Date of Award

Fall 2000

Document Type

Dissertation - Restricted

Degree Name

Doctor of Philosophy (PhD)


Mechanical Engineering

First Advisor

Marklin, Richard

Second Advisor

Cariapa, Vikram

Third Advisor

Merrill, Stephen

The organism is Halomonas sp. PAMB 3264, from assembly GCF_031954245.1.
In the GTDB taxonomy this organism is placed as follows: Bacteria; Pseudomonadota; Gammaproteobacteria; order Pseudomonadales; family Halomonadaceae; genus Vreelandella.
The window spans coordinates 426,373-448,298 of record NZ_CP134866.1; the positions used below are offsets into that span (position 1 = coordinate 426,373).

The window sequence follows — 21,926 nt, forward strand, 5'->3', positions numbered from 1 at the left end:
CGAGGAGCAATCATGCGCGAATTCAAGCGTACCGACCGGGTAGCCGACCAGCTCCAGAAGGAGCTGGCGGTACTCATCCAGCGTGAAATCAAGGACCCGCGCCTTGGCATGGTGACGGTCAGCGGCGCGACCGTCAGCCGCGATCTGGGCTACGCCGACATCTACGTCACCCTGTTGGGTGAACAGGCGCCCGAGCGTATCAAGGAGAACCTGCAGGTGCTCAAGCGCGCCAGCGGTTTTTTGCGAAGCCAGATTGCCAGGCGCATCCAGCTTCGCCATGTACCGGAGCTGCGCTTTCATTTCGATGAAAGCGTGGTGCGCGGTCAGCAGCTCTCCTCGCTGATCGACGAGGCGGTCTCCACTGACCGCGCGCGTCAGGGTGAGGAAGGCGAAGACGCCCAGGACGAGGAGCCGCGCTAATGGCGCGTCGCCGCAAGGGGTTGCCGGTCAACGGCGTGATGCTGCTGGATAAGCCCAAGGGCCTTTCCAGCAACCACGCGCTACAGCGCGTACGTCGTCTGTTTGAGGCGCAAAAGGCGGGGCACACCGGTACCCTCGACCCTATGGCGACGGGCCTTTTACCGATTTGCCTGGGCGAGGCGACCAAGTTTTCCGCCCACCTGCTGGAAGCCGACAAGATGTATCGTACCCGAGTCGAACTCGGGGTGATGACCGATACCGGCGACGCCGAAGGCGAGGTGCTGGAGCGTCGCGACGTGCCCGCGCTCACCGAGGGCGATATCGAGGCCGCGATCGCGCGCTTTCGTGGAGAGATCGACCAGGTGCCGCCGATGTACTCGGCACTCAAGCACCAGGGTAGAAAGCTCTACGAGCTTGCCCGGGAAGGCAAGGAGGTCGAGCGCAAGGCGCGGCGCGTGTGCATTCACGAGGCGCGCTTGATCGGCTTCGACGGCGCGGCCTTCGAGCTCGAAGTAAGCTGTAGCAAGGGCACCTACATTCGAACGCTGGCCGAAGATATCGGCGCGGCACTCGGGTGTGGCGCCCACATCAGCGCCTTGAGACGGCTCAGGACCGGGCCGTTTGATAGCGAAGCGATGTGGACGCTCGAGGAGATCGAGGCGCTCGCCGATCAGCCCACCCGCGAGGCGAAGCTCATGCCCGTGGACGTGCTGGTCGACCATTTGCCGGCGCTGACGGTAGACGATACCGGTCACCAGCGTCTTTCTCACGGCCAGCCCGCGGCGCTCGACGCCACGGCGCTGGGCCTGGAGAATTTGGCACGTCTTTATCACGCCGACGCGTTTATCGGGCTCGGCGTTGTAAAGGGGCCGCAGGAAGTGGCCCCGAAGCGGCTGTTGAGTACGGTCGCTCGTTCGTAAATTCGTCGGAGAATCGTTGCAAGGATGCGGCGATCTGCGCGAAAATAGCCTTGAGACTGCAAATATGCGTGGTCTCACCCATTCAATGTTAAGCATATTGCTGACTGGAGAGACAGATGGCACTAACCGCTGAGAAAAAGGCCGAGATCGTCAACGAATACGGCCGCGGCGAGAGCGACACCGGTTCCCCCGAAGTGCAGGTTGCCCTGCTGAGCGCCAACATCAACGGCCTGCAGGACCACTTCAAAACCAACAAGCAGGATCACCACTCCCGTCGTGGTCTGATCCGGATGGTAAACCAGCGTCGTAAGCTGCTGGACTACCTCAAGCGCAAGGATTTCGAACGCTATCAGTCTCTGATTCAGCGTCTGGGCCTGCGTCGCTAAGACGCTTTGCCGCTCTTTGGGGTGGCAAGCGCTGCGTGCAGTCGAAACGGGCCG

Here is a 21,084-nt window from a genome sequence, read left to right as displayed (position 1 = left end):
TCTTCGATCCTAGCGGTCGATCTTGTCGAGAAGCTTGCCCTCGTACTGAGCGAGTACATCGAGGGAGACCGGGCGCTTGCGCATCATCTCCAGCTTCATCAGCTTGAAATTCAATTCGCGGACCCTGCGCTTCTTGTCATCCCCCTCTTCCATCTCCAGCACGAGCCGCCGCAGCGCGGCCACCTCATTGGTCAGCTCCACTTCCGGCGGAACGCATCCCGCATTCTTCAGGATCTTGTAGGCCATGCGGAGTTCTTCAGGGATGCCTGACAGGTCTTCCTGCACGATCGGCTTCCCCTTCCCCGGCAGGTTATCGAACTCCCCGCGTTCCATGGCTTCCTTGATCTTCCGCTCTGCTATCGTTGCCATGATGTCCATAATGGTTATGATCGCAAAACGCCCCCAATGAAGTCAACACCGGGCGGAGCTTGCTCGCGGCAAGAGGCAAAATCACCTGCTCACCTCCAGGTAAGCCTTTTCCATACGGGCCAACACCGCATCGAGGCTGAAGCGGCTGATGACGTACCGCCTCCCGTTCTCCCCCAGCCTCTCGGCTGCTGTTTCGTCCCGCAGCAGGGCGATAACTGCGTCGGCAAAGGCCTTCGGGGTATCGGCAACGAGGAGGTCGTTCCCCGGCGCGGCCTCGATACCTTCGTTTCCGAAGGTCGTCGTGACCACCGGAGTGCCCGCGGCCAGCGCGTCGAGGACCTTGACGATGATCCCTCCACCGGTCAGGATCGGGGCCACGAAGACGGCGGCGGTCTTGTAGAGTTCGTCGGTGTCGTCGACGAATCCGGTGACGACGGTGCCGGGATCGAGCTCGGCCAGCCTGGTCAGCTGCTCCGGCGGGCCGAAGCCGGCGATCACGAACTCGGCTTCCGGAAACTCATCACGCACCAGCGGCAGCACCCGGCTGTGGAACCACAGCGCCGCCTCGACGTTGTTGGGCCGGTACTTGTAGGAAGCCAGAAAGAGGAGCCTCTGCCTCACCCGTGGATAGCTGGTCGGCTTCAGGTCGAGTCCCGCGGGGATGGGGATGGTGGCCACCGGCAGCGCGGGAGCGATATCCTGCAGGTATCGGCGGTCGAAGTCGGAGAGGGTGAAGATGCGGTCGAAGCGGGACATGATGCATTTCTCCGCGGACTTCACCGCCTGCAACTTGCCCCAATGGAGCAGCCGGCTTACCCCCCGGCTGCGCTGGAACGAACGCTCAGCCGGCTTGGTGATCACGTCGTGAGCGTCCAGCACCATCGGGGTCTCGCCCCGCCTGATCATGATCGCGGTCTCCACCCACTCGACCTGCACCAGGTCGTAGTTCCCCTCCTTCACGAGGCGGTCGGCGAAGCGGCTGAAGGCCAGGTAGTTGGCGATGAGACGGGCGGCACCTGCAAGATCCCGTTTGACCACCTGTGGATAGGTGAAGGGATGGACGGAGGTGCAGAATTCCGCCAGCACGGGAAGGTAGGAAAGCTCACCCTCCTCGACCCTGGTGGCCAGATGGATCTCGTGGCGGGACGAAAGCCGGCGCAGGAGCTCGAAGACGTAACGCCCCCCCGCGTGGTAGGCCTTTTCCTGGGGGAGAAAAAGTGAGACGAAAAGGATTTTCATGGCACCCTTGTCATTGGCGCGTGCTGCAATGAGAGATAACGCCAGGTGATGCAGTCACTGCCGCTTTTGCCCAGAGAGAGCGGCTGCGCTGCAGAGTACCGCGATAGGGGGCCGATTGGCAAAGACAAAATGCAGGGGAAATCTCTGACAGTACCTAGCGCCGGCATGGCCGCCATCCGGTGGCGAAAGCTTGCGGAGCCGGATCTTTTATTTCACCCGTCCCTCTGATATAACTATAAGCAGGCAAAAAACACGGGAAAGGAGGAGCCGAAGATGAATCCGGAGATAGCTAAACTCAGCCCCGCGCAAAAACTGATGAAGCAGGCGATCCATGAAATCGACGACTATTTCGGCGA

Current physiologic monitoring alarm systems are weak because they exhibit a high false positive rate and true positive alarms that are often clinically irrelevant. In addition, they only measure what is convenient, safe, cost effective, and physically possible rather than what would be most useful. While an extensive body of literature exists on proposed improvements to these alarms, solutions presented are either not likely to be implemented commercially or are simplistic and not well grounded in physiology. Without a commercially viable solution, the solution might as well not exist. The objective of this research is to identify a process that tailors the current alarm system of a physiologic monitor in such a way as to more accurately identify ominous problems with a patient. The modification of the alarm system will be limited to defining a more appropriate set of alarm thresholds for existing physiologic variables. The key to the solution is to use a tool to peer inside the body to the variables that one would like to measure if it were practical. Mathematical models of physiologic processes will be used to gain access to these elusive variables. The relationship will be explored between these primary "wellness" variables and the familiar measurable variables from a physiologic monitor. My research will establish the optimum alarm limits for measurable variables by relating them to wellness variables.



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